Tough economic times could batter German luxury automakers

BMW

If current economic stagnation in Europe continues, belt tightening by corporations and consumers could cripple the market for luxury cars, warns international consulting firm IHS Automotive.

Tom De Vleesschauwer, director of long-term planning and sustainability for IHS Automotive, recently warned European auto executives gathered in Munich that in the case of tough economic conditions, subcompacts could displace much of the sales of entry-level and mid-size luxury cars by 2040. That situation would be especially acute in Europe but also would affect the U.S. market, De Vleesschauwer says.

"If the challenging economic business conditions continue to remain present in the global market, this could create a generation of ultra-cost-sensitive consumers," he said.

De Vleesschauwer emphasized to CBS MoneyWatch that this situation was not an economic prediction but a worst-case scenario aimed at letting auto executives plan for the possibility.

His research focused on the market for company cars provided to senior employees -- a staple in European corporations. He noted that in Europe 70 percent of so-called E-segment vehicles -- such as the BMW 5 series -- and 65 percent of D-segment cars like the Mercedes-Benz C-Class are now owned or leased as company cars. If cost-conscious companies cut back sharply on these "perk cars," employees who lost such cars would likely buy less expensive cars for themselves.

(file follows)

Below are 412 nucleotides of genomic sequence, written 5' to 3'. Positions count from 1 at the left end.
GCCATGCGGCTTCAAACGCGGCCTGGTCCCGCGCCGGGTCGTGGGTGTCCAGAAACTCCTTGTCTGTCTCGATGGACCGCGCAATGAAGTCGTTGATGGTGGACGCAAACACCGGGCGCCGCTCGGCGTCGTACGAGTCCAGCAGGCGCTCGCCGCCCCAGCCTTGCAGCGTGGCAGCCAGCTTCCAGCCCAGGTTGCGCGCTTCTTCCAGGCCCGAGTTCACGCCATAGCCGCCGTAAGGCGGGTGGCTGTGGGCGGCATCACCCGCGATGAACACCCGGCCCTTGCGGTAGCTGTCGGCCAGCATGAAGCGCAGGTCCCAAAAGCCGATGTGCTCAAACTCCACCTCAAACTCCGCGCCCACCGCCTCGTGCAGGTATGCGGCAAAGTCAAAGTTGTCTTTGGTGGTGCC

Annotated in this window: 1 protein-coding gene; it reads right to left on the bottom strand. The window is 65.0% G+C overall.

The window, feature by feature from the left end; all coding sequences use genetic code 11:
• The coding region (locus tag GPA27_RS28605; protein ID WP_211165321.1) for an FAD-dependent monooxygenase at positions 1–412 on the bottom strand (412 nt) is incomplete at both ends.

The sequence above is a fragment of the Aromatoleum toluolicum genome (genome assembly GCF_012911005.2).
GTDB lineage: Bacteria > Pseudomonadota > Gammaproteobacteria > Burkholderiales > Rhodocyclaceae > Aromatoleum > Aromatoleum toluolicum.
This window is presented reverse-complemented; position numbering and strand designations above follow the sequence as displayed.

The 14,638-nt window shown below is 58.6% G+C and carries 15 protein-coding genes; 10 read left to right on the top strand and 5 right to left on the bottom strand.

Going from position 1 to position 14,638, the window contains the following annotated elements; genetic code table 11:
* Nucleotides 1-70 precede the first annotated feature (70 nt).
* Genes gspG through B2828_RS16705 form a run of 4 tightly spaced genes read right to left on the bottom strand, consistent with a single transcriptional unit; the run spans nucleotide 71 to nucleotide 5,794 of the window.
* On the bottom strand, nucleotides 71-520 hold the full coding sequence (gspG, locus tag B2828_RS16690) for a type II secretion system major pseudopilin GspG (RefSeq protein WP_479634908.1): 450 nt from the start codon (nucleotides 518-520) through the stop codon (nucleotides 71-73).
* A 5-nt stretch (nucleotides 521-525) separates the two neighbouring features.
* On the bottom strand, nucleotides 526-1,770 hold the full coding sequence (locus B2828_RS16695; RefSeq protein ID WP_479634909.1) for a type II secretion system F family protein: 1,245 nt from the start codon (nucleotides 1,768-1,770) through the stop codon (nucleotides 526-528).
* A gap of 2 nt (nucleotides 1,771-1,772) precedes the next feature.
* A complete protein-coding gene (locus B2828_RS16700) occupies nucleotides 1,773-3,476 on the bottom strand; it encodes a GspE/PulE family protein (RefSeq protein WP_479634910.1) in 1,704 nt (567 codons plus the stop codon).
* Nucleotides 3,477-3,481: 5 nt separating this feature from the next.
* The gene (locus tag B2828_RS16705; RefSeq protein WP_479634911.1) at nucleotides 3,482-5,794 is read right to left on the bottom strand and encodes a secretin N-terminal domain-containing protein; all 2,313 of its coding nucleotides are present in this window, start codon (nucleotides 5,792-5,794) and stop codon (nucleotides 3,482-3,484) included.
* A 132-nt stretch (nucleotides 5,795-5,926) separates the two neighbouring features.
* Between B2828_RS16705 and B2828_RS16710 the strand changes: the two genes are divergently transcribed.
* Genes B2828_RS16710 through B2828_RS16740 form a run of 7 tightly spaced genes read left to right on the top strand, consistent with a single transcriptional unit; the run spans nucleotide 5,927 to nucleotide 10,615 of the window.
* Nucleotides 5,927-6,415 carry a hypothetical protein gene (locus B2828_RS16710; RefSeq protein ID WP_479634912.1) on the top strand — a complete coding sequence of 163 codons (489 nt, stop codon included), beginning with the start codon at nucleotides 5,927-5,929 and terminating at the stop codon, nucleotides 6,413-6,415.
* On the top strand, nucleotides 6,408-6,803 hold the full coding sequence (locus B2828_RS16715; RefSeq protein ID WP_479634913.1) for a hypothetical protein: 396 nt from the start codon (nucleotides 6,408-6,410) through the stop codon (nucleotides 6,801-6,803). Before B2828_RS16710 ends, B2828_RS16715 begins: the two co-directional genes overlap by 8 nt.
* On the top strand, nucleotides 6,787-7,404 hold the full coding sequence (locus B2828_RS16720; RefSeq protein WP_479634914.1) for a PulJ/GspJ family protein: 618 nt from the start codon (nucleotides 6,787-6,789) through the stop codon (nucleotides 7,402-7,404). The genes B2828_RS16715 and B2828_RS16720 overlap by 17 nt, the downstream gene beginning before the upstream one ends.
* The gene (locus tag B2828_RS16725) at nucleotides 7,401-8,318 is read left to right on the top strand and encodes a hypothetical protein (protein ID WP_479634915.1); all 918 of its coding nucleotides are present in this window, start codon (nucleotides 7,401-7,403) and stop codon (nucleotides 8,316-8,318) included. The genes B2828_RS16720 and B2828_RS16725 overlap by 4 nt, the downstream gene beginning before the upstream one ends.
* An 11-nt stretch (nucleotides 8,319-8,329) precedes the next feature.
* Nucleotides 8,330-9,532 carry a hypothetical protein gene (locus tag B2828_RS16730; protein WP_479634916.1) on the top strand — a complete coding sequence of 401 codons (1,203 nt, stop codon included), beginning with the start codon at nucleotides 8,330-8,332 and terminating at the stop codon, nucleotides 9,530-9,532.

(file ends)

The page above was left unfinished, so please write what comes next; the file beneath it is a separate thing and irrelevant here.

"Market conditions would demand a huge increase in smaller, more efficient vehicle options," De Vleesschauwer told his Munich audience.

Here are some additional points made in the IHS Automotive scenario:

  • Sales of the European D-segment such as BMW 3 Series and Audi A4 could fall as much as 50 percent from current levels by 2040. The biggest volume of sales would likely move to the B-segment or subcompacts like the Ford Fiesta, which have become better-equipped and more attractive in recent years.
  • The impact in the U.S. would be smaller since the providing of company cars -- except for the highest executive level -- is less widespread. Nonetheless, entry-level and midsize luxury cars sales here would likely decline more than 20 percent because of tough economic conditions, De Vleesschauwer told MoneyWatch in an e-mail.
  • The biggest impact would be felt by German luxury brands that also sell well here such as BMW, Mercedes-Benz and Audi.

Even in a less punishing economic scenario, sales of entry-level and mid-size luxury cars will likely decline by 2040 due to other market forces, such as the millennial generation not feeling as attached to cars as their elders and more people moving to cities where they rarely need a car, says De Vleesschauwer.

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    Jerry Edgerton, author of Car Shopping Made Easy, has been covering the car beat since Detroit companies dominated the U.S. market. The former car columnist for Money magazine and Washington correspondent for Business Week, Edgerton specializes in finding the best deals on wheels and offering advice on making your car last.